Make some loops using wire and insert into mould, spacing them out. This will act like support to prevent your concrete from breaking. Add water to your concrete mix, and then out into the mould. Tap the mould on the table a few times to prevent air bubbles. This also removes moisture from the mix, making the concrete set harder. Take the concrete out of the mould when set.
Step 5: The Speaker Covers
Step Five - The Speaker Covers
Using a laser cutter or basic hand tools, design a cover for you speaker. Also, make a loop with the same diameter as the cover, and make the second hole bigger then the speakers diameter. This is what will hold the speaker in place. On top of this, design and cut a bottom piece. This needs a 20mm hole, and three 3mm holes.
Once cut, use araldite to attach the pieces together. DO NOT GLUE THE TWO TOP PIECES TO THE CONCRETE YET, THATS THE NEXT STEP!
Step 6: The Circuit
Step Six - The Circuit
I ordered the mono speaker from Kitronic and I only had to solder on the AUX, speaker and battery pack. Use hand drill (5mm) and drill a how where you want your speaker. For example the middle of the hand. Glue the speaker into the loop and wait until it sets. Feed the wires threw from inside of the hand to the speaker and solder these on. This is the step where you glue the top pieces of acrylic to the concrete. Using the 2.5mm wire. Make three 50mm strips, bending one end about 60 degrees. Using the hand drill, drill three 3mm holes where the wires will sit. Insert the wires from inside of the cast concrete into the holes you drilled. Use araldite to secure them in place. Wait until its dry then test your speaker.
Step 7: The LEDs
This is the circuit I designed to fit in with my Whitty Bills light box. It consist of three ultra bright LEDs but you can add more without decreasing the brightness as ive designed it as a parallel circuit.
On top of using it for my Whitty bills desk lamp, I used the same type of circuit for this speaker lamp combo.
You will need;
- Three LEDs (any colour or size, I designed it for three LEDs but if you work it out, im sure you will find the correct resistor)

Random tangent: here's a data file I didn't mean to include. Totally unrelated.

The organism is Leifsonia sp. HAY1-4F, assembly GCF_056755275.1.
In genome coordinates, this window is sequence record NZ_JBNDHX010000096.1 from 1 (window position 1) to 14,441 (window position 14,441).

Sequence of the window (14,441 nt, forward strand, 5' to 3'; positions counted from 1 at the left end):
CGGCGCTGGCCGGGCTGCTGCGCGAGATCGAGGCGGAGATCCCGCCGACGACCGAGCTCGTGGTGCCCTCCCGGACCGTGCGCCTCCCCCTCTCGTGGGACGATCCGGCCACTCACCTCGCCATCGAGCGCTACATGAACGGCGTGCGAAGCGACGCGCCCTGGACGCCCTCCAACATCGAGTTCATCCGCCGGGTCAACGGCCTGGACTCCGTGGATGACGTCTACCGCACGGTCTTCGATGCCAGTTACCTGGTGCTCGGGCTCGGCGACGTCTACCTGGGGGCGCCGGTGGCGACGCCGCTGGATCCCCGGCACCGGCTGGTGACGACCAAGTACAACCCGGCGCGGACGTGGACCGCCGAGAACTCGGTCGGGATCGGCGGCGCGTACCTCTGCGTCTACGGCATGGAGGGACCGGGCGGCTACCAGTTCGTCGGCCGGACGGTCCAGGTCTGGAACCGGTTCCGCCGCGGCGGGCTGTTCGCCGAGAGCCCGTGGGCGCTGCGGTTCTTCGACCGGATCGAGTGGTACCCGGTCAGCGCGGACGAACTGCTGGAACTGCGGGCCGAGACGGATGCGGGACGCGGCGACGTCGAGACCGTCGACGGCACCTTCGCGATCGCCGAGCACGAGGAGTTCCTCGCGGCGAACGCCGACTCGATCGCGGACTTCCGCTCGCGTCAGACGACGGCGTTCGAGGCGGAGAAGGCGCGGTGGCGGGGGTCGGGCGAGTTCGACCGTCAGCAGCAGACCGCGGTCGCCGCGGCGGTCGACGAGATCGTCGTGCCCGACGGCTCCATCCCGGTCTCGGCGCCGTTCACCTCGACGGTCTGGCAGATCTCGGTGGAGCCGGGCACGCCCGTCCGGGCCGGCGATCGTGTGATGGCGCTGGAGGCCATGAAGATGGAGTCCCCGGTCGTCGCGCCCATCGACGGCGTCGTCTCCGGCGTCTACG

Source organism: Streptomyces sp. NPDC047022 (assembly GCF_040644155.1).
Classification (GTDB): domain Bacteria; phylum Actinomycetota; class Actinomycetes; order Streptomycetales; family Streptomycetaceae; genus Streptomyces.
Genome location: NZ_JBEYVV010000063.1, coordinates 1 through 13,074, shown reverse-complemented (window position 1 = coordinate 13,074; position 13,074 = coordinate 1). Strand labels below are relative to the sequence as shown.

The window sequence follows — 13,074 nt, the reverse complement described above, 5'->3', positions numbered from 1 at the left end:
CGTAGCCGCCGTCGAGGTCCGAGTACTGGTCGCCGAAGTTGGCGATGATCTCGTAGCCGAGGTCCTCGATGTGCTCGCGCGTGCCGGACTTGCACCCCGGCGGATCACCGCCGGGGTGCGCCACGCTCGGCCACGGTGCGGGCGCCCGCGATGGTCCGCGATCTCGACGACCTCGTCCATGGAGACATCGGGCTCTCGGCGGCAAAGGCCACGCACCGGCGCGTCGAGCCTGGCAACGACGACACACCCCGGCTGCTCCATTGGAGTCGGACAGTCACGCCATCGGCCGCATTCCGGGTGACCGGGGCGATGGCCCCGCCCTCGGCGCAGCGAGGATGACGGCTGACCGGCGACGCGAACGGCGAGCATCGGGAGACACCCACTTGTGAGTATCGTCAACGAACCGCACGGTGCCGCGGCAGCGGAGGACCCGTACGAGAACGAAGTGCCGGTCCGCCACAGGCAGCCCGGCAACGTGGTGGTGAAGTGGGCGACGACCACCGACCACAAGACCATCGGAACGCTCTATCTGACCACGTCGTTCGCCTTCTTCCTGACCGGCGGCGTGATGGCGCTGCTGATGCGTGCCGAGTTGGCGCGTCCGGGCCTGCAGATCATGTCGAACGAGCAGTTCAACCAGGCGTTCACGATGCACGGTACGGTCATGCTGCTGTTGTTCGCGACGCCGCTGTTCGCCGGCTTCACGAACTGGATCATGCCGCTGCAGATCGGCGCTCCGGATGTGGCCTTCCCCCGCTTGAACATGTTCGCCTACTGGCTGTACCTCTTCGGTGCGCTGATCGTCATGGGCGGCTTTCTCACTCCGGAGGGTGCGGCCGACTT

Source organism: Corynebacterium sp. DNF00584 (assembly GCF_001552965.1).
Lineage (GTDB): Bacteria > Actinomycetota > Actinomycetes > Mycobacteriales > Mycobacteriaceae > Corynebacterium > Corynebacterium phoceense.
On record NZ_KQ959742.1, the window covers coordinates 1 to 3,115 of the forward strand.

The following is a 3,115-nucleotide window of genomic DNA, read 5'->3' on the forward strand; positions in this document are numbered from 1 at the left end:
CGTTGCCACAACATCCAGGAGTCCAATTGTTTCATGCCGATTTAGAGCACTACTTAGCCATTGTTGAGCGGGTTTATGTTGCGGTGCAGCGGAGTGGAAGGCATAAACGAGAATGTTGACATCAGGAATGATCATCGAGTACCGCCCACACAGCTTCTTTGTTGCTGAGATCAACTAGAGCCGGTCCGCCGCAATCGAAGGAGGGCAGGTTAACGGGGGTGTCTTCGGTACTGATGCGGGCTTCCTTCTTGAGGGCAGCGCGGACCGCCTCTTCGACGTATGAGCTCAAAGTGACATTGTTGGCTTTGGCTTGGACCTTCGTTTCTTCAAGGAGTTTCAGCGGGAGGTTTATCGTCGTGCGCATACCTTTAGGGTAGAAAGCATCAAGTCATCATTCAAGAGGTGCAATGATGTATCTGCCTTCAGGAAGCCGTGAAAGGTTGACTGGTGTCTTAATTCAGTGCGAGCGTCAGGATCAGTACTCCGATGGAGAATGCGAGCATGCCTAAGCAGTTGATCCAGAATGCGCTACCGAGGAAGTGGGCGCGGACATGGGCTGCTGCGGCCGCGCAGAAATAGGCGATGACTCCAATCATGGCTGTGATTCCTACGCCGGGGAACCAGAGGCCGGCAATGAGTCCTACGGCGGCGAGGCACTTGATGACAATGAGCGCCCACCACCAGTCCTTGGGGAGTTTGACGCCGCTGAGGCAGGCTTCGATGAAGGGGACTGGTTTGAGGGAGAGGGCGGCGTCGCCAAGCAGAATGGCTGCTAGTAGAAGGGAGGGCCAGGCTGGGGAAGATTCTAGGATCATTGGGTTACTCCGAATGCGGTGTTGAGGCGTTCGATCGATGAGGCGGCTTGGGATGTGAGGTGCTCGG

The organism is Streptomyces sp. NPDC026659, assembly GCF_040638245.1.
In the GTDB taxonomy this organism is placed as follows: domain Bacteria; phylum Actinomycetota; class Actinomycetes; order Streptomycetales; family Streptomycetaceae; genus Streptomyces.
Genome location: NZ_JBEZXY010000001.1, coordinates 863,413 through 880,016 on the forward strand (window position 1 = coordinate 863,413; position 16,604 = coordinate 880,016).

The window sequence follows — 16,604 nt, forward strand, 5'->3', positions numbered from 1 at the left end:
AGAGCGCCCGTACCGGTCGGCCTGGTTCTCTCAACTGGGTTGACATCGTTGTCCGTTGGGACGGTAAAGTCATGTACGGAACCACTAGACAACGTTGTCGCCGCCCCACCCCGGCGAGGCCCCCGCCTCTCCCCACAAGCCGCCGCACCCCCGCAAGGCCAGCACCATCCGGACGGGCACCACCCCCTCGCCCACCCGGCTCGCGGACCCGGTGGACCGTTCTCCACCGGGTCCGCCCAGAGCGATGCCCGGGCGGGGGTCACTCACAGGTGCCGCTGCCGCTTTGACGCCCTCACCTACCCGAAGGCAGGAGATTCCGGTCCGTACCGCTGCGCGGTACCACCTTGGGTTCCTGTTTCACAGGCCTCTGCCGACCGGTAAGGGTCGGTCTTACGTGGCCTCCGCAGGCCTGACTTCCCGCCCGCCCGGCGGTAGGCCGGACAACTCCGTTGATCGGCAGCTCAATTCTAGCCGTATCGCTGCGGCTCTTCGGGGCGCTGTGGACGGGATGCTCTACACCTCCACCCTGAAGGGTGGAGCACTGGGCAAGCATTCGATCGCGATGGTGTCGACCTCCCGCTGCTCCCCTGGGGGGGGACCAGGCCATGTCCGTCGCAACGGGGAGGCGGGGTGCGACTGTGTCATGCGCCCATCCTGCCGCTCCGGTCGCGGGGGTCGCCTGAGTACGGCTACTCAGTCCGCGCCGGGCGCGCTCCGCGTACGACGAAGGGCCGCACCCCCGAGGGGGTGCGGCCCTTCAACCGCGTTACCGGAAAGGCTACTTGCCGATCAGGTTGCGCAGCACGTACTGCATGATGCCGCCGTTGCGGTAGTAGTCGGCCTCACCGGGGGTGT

- 330R resistor
- 9V battery strap
- 9V battery
- Multi strand wire
- Strip board (30mm by 30mm ay least 6 holes in both directions)
- Soldering iron and solder
- PCB holder
The first step is using a strip board guillotine to cut a piece with 6 holes in both directions. This will be about 30mm by 30mm.
To do this step, use wire strippers to strip about 4mm of rubber cording off the wire at both ends. Make each LED wire about 60mm in length. Make sure you strip both black and red wires as this will make it much easier.
spin the red stripped wire around the longest leg of the LED and make sure it is very tight. You are able to use shrink wire to neaten the soldering up and to stop short cuts. Repeat this for both legs on all three of the LEDs. it would help if you insert the LED into PCB holder to make soldering quicker and easier.
Insert the resistor into the board and solder. Look at the picture to see where it will have to go.
The switch is the easiest piece to solder. This is a slide switch and isn't polarised. This means it doesn't need to placed a certain way for it to work. Use the wires you stripped in the second step and thread one of them through the centre pin (leg) then thread the second through one of the others. Insert the switch into the PCB holder and solder the wire on.
Insert the battery clip and the other components into the board following the drawing I made. Make sure each component is facing the right way, the positive leg of the battery strap needs to be connected to the positive leg on the LED.
Step 8: Finished!
Step 7 - Finished!
You are now finished. You can add spray paint, lights and other decoration to the surface. I added blue LED lights I made in a previous task and also I made an MDF box to house my speaker. I really hoped you enjoyed reading this one. I really loved making this speaker. please feel free to follow me and favourite this instructable for more!
Participated in the
Participated in the
Clay Contest 2016
Participated in the
Summer Fun Contest 2016
Participated in the
Maker Olympics Contest 2016